The radiator is a 17.2m long wire of 0.35mm diameter, hence almost invisible. It is approx. 3m heigth and helb by a PVC tube in a distance of 12m from the house. At its end a 1.5m long fishing line fixed on a fence strains it.

A down spout connected and grounded with the lightning rod is the counterpoise. It is fed directly from 50 Ohm coax cable. For matching to the transceiver I use:

Antenna Tuner: LDG Z-11 pro II

my LDG Z-11 pro II (below) with my Yaesu FT-817ND
my LDG Z-11 pro II (below) with my Yaesu FT-817ND


  • completely stand-alone operationalbe (CAT interface is available but not mandatory for operation)
  • usable from 160m through 6m
  • matched impedances from 6 to 1000 Ohm
  • tunes already with very low power (100mW), but also up to 125W
  • 2000 memories for quick tuning
  • battery operation possible

With this tuner I can match my 17.2m long random wire from 3.5 through 50 MHz.

In future the tuner shall be operated in a weatherproof housing directly at the fed point. But also the current approach works very well.

SWR meter: AVAIR SX-601

SWR meter
My SWR meter AVAIR SX-601 (works from 1.8 to 525 MHz)

Doesn't it look very similar to the Diamond SX-600???? Also the technical data are almost identical. I think both come from the same (Chinese?) manufacturer and are only labeled differently.

Digital modes interface

Digital modes interface by M0AQC
Digital modes interface, open

For the digital modes (like [internal link] PSK31) an interface between the computer and the transceiver is needed. In order to avoid ground loops both items shall be connected with galvanic isolation. For the analogue signals the simpliest solution are isolating transformers.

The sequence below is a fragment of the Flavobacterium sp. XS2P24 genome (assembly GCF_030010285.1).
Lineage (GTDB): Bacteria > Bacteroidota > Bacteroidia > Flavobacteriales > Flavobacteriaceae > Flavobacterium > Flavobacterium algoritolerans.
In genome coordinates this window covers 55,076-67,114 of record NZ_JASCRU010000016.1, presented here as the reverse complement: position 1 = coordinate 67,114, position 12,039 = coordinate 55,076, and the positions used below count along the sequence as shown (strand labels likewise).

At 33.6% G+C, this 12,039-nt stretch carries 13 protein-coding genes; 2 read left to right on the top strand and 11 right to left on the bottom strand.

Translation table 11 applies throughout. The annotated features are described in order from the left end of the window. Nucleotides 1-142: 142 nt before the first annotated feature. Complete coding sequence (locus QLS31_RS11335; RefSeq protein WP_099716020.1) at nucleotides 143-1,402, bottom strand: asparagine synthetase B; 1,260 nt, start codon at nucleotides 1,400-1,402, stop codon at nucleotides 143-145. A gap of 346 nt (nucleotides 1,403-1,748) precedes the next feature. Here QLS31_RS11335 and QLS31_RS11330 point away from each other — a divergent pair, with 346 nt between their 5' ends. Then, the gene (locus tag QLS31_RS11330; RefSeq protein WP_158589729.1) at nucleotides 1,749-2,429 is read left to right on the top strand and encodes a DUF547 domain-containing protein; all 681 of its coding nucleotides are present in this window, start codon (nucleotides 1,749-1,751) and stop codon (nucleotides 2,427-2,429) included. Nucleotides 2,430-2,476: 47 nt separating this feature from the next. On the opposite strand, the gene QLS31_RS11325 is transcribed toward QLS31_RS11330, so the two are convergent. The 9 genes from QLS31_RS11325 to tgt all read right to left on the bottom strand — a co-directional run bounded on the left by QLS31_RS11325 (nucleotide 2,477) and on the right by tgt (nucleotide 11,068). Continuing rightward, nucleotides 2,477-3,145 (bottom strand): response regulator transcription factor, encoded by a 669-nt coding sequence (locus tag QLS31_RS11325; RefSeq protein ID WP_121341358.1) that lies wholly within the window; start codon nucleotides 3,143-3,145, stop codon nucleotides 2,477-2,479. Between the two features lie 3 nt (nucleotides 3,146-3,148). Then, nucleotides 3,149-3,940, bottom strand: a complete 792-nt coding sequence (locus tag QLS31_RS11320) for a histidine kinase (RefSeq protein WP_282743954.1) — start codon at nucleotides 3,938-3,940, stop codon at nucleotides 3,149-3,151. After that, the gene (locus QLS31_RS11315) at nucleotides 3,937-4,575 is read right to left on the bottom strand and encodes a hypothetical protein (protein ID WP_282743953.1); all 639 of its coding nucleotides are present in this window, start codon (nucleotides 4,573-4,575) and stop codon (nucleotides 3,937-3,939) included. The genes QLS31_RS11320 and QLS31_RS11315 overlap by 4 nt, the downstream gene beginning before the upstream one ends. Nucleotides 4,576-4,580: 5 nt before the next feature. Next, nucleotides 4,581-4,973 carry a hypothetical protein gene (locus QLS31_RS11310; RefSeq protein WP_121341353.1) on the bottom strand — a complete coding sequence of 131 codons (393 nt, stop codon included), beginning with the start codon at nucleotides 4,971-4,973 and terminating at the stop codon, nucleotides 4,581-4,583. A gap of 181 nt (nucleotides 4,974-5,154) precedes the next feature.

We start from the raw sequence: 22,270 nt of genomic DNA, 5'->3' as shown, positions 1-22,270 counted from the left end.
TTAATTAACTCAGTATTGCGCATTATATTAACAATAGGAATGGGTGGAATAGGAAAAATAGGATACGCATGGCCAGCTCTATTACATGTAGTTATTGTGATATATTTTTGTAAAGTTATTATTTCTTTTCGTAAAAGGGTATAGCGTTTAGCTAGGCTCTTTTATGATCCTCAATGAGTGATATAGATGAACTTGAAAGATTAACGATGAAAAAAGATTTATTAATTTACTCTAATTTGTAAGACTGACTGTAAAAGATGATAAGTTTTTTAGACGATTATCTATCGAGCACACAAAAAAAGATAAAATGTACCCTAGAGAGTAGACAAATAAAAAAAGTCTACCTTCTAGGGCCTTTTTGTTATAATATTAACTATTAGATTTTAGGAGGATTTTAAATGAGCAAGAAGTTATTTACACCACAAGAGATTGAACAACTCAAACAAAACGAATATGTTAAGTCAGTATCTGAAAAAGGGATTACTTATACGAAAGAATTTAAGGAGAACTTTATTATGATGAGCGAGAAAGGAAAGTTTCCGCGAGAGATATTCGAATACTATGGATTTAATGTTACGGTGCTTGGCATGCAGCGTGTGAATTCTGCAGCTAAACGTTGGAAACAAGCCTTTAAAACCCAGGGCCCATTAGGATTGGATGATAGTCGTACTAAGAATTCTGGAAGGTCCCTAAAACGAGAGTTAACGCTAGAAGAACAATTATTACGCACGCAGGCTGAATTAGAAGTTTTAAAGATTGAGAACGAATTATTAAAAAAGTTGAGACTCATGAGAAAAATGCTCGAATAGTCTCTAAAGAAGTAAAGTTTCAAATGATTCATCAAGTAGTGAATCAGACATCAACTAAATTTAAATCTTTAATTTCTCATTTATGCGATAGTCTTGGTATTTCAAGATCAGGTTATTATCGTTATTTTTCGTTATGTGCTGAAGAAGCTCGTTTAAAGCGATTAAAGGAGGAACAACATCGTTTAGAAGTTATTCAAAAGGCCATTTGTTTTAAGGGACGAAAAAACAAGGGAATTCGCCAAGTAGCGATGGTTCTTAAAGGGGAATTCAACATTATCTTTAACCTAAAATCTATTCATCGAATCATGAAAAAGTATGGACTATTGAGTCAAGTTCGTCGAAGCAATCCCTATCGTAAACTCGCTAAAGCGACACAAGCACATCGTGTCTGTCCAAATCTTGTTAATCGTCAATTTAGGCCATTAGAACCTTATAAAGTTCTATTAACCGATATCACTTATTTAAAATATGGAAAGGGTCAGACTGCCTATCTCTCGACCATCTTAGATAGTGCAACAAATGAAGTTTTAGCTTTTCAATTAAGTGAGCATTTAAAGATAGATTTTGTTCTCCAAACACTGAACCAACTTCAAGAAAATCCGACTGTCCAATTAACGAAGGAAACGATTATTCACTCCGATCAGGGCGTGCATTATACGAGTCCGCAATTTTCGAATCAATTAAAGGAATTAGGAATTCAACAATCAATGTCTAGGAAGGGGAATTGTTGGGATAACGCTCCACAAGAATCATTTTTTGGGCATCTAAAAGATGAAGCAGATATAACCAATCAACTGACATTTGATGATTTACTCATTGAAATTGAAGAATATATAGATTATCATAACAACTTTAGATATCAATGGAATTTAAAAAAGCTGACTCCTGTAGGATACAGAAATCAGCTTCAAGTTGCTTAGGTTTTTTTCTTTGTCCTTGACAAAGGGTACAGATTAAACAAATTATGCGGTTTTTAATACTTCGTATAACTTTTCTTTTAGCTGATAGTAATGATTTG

For the (digital) transmission (PTT) signal opto-couplers can be used. Most digital modes programs use the RTS signal of the serial (COM) interfaces for controlling the PTT.

I use an interface made by [external link] M0AQC and am very satisfied with it ([external link] see other reviews at! It is one of the kind with isolating transformers and opto-couplers.

Power supplies

Switching power supply Difona SPS-1229

switching power supply Difona SPS-1229

This is a switching power supply with an output of 12 Volts and up to 30 Amperes. Although the FT-817 doesn't need so much power I purchased it because possibly in the future I use an external power amplifier and need the power then.
As long as I used an indoor antenna just half a meter away from the power supply I could hear significant noise from the power supply on all short wave bands. The frequency of this noise wasn't stable. But it can be controlled with a potentiometer in order to remove the noise from the current frequency. This helps but is a little annoying over the time.
Since I use an outdoor antenna in more than 10 meters distance from the power supply there is no recognizable noise anymore.

Switching power supply MAAS SPS-8041
(identical to Manson SPS-8041)

power supply MAAS SPS-8041

I use this as a light weight power supply for my holiday trips by airplane.
I was sceptical of a switching power supply like this. But I was pleasantly surprised! I ordered it directly at the German importer (Maas Elektronik). I tested it with my FT-817 in SSB mode by switching between power supply and internal battery pack (switching the PS on and off). During this test I used a dipole with approximately 5 meters distance from the PS. On an empty band (30 m) I could recognize only a very low increase of the noise with the PS switched on compared to battery operation. It is not 100% perfect but a very good compromise between weight and performance.
It delivers 3 to 12 V in steps of 1.5 V and up to 3 A.